September 15, 2021

A city guide to Dresden, eastern Germany’s rebuilt cultural masterpiece

Where to go shopping in Dresden

1. Pfunds Molkerei: Hand-painted tiles featuring dancing angels, cherubs, cows and woodland creatures adorn this dairy shop from floor to ceiling. After purchasing some cheese, head to the upstairs cafe for a lactose-laden snack (the cheesecake is particularly good) and a spot of people-watching. Cheese and wine (or milk) tastings are available, as are tours of the dairy — just be sure to book in advance.

2. Hauptstrasse: This tree-lined boulevard in Innere Neustadt, known as the baroque quarter, has shopping opportunities aplenty. Ignore the chain stores and keep your eyes peeled for the passages full of independent shops: try Goldschmiedewerkstatt Barbara Oehlke for handmade jewellery or Blumengalerie Dresden for plants and vases. Afterwards, head to Neustädter Markthalle for pop-up stalls, cafes and a supermarket with an excellent confectionery section.

3. Markets: Most famous for its Christmas markets (including Striezelmarkt, the country’s oldest), Dresden also has plenty of year-round offerings. Elbeflohmarkt (open on Saturdays, pre-pandemic), sells everything from antique furniture to retro posters, while music fans could spend days rifling through records at Schallplattenbörse, a second-hand vinyl market.

Kulturwirtschaft is a disused factory-turned-cultural hub that specialises in decadence.

Where to eat in Dresden

1. Oswaldz: This is a cafe that takes pride in its coffee. Compact, cosy and with a courtyard looking out across the Elbe,Oswaldz stocks several blends from local roastery Phoenix, plus an excellent array of cakes. Come for the flat white and stay for the pastrami sandwiches and raspberry-and-beetroot cheesecake. But be prepared to wait — it’s a popular place, and queues regularly snake down the street.

2. Kulturwirtschaft: Opened last year in Kraftwerk Mitte, a disused factory-turned-cultural hub, Kulturwirtschaft does decadence better than any other restaurant in Dresden. If you can tear your eyes away from the chandeliers, silver vases, velvet armchairs and two grand pianos for long enough to peruse the menu (German with a nod to wider Europe), try the beef roulades with red cabbage and dumplings, or the goat’s cheese tart with roasted vegetables.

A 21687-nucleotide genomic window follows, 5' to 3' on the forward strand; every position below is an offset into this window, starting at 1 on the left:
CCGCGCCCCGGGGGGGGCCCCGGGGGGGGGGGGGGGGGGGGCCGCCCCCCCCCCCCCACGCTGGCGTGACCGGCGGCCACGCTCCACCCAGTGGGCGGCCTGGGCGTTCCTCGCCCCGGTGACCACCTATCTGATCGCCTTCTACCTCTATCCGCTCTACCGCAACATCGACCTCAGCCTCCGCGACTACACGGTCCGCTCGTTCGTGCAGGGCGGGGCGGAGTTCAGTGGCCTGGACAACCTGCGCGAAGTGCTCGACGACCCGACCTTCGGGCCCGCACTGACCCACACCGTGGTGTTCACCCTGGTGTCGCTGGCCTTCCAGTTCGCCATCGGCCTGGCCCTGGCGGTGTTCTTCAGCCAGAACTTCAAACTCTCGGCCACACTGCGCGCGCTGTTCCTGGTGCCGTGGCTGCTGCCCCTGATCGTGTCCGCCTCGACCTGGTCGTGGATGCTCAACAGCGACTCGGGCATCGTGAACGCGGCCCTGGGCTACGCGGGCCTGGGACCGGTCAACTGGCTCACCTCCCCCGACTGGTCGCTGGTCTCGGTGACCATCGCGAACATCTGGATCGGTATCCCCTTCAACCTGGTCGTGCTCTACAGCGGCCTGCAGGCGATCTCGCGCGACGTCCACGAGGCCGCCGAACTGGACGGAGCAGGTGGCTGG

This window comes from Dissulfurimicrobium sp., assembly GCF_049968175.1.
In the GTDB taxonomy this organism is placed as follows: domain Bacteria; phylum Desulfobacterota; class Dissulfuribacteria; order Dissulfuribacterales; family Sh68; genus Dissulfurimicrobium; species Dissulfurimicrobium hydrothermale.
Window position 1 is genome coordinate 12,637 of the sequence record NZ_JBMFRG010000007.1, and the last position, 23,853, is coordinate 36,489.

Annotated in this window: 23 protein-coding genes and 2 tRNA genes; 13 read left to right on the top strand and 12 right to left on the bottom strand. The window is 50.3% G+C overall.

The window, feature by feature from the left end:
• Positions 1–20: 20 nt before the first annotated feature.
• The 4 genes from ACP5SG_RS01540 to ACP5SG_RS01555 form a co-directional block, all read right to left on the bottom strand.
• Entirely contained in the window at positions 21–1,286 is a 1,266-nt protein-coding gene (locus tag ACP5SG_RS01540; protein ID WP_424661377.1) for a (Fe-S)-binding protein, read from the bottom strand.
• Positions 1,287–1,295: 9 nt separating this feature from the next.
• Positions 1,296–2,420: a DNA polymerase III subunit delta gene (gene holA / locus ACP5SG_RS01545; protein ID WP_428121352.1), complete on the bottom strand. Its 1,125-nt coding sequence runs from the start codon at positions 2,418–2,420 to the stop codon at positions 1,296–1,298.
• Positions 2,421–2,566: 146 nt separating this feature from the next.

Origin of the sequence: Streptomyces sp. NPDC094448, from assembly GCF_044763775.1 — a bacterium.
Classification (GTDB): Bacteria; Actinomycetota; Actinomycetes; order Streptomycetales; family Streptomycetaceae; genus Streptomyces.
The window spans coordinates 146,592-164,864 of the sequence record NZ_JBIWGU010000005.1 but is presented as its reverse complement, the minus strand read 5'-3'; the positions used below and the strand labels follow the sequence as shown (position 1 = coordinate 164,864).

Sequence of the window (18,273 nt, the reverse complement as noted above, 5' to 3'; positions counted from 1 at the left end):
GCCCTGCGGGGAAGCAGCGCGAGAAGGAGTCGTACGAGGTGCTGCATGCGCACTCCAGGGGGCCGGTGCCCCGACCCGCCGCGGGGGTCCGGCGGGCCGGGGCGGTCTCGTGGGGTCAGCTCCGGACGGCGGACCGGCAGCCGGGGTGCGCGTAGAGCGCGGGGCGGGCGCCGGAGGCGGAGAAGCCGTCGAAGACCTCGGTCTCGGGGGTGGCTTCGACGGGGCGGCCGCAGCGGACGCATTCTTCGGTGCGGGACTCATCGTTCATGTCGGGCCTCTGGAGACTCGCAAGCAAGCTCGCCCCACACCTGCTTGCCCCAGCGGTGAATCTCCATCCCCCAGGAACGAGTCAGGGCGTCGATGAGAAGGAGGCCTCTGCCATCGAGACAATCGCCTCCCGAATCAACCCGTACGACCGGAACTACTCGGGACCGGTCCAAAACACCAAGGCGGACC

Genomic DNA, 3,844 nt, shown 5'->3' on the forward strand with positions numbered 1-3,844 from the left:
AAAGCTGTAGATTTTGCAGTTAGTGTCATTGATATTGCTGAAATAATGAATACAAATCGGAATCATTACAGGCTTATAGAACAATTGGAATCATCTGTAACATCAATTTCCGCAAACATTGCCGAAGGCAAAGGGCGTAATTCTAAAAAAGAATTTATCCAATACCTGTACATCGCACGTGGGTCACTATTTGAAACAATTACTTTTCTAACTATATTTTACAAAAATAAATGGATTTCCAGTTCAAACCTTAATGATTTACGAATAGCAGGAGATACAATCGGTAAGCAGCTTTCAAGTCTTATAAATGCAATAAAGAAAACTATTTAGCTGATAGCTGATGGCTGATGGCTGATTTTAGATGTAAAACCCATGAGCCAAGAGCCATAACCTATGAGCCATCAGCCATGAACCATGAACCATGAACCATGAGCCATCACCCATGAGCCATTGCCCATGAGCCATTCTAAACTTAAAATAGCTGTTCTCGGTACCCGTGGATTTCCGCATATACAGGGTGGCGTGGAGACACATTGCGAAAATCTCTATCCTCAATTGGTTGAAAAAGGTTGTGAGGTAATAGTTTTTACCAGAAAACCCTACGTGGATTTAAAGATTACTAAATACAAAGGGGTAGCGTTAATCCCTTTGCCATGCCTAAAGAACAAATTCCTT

3. Atelier Sanssouci restaurant: Michelin-starred Restaurant Atelier Sanssouci serves classic French cuisine in a neoclassical villa surrounded by two acres of manicured gardens. Enjoy your meal with a local Riesling, and then, as the restaurant belongs to the Hotel Villa Sorgenfrei, consider splashing out on an overnight stay and saying yes to that second bottle.

How to experience the city like a local

1. Vineyard visits: Dry whites from Dresden are among the country’s finest, but as a wine region, Saxony’s small size means it’s often overlooked. Its vineyards are as wonderful as the wines themselves: charming, often family-run affairs that serve up mulled white wine in winter and glasses of Goldriesling in summer. Head first to Hoflössnitz estate, with its half-timbered house, before moving on to Schloss Wackerbarth winery for a glass of Bacchus — both are in the suburb of Radebeul, only a 30-minute tram ride from the centre.

2. Feinbäckerei Rebs: At this popular bakery, local favourites include bauernbrot bread, glazed pastries and stollen. The latter is said to have originated in Dresden in 1329 and now has PGI (protected geographical indication) status. Only a select number of bakeries, including Feinbäckerei Rebs, can create these ‘official’ versions, which beat any supermarket imitations hands down.

3. Elbe Valley: Head downstream from the Loschwitz Bridge towards the sleepy meadows of the Elbe, and suddenly the thrum of the city fades away. Crowned by Pillnitz Castle and lined with centuries-old villas, this sprawl of grassland is a prized dog-walking, sunbathing and picnicking spot for locals.

The view across the Elbe to the Dresden Academy of Fine Arts and the Frauenkirche is ...